Monthly Archives: May 2016

USANA Fibergy plus fantastic fibre & its essential effects

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usana fibergy plusArticle from USANA Australia News Letter 2016.

Fibre is the name given to the indigestible parts of plant foods.

Unlike fats, proteins and carbohydrates, fibre isn’t absorbed by your body. Fibre passes relatively intact through your stomach and small intestine through to the large intestine where it is fermented by friendly bacteria. Then along with other waste products is moved out of the body.

Although it is best known for relieving constipation, fibre has a host of health benefits. For example, getting enough fibre can help you maintain a healthy weight range, lower blood cholesterol and support heart health and bowel health.

Fibre: How it works

Fibre is made up of many glucose molecules and is part of plant foods that your body can’t digest or absorb. It is also referred to as “an indigestible carbohydrate”, but fibre is very different from other carbohydrates and much lower in calories. Eating fibre increases the immune system in your gut, feeds the good probiotic bacteria there, keeps the digestive lining healthy and absorbs and pulls out excess hormones, cholesterol, fat and toxins from the body. It also helps us digest and pass the foods we eat. By increasing our fibre intake, we decrease the risks of common diseases such as cardiovascular disease, cancer, diabetes and obesity.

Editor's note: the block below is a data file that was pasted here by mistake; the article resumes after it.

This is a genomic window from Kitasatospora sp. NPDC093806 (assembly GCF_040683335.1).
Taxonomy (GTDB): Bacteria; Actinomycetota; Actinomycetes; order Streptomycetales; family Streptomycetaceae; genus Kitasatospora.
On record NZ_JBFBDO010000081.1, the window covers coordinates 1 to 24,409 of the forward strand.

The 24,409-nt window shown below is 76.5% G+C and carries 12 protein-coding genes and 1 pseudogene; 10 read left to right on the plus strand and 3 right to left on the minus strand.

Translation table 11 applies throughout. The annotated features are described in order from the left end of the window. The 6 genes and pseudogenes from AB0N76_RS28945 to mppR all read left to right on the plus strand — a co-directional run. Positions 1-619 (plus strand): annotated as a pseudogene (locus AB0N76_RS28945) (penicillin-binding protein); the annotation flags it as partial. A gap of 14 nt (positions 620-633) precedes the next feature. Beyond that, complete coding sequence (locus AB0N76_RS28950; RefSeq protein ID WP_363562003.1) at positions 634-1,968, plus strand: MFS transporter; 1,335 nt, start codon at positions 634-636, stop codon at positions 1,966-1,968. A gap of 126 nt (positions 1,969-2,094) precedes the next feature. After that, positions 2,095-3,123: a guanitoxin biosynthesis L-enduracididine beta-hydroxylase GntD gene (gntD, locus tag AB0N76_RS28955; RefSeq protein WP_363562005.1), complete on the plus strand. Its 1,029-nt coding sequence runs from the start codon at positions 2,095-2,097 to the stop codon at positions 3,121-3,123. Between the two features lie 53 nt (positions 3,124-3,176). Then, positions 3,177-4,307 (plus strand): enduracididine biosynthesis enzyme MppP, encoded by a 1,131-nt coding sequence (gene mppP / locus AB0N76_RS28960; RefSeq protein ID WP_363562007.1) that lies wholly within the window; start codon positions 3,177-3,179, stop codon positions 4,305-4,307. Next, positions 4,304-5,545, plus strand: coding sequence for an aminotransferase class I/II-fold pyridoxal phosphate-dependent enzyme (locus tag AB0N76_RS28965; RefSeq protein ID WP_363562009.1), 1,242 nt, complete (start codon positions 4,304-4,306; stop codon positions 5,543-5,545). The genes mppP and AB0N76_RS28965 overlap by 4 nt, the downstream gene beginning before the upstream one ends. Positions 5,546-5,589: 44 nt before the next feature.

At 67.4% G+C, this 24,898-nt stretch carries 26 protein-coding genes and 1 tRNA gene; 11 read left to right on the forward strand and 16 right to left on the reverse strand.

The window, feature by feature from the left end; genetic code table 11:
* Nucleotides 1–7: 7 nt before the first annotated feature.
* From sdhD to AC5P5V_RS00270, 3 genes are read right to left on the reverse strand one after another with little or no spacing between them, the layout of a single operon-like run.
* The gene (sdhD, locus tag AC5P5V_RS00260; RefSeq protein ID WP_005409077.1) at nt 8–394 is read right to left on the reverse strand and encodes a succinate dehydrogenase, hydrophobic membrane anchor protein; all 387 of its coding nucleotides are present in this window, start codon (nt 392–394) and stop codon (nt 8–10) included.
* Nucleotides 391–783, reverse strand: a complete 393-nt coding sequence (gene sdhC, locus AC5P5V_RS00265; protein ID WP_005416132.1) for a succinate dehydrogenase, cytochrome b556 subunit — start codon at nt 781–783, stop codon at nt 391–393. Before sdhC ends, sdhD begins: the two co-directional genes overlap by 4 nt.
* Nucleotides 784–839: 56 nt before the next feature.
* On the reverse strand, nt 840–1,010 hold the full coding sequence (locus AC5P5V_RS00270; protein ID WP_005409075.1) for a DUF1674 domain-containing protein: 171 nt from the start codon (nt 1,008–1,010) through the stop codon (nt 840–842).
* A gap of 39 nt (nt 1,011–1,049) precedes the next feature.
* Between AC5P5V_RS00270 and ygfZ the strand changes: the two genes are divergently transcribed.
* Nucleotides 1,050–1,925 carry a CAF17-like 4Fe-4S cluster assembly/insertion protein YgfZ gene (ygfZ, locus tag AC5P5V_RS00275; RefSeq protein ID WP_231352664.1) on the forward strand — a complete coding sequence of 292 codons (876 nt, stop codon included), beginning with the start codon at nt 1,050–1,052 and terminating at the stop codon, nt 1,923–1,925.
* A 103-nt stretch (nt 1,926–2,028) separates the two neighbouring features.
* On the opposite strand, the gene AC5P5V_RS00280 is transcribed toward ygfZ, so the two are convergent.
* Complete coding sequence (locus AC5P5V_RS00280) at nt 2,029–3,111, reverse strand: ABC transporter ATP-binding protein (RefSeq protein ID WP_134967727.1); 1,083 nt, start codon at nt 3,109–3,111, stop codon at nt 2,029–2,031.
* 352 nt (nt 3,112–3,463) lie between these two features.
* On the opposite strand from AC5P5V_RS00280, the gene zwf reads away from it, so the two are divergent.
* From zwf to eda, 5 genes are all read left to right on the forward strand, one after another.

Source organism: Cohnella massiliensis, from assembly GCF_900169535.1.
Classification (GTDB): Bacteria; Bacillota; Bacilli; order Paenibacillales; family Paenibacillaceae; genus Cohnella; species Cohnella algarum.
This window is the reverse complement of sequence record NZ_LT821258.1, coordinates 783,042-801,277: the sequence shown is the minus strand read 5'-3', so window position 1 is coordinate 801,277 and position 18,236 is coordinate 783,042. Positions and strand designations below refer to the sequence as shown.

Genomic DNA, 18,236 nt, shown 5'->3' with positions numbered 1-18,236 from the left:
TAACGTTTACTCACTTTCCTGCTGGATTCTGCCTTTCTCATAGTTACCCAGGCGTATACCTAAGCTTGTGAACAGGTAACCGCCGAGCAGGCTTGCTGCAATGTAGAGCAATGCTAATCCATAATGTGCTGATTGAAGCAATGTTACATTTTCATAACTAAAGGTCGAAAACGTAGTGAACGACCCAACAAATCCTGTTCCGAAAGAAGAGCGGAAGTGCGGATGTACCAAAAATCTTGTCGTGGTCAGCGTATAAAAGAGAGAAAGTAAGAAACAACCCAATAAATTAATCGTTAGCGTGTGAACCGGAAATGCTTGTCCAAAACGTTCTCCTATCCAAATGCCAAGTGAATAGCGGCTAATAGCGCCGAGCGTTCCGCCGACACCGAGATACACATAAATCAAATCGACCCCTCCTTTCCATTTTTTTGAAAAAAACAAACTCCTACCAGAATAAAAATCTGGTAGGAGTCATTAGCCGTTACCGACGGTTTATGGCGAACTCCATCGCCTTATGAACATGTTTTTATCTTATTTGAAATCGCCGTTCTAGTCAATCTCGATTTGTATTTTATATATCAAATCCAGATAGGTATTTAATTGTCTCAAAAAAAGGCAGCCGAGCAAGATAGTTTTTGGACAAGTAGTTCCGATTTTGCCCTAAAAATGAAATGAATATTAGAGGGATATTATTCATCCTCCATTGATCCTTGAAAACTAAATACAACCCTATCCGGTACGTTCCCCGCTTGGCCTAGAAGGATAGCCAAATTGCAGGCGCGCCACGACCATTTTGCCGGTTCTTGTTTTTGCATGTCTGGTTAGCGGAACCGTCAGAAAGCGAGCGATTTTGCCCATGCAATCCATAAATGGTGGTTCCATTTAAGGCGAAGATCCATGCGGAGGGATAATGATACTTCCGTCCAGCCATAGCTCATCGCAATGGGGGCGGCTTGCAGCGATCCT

There are two types of dietary fibre, and you need both – insoluble and soluble.

FIBRE can be soluble and insoluble and most plant foods contain both types. For the best health benefits, opt for a wide range of high-fibre foods.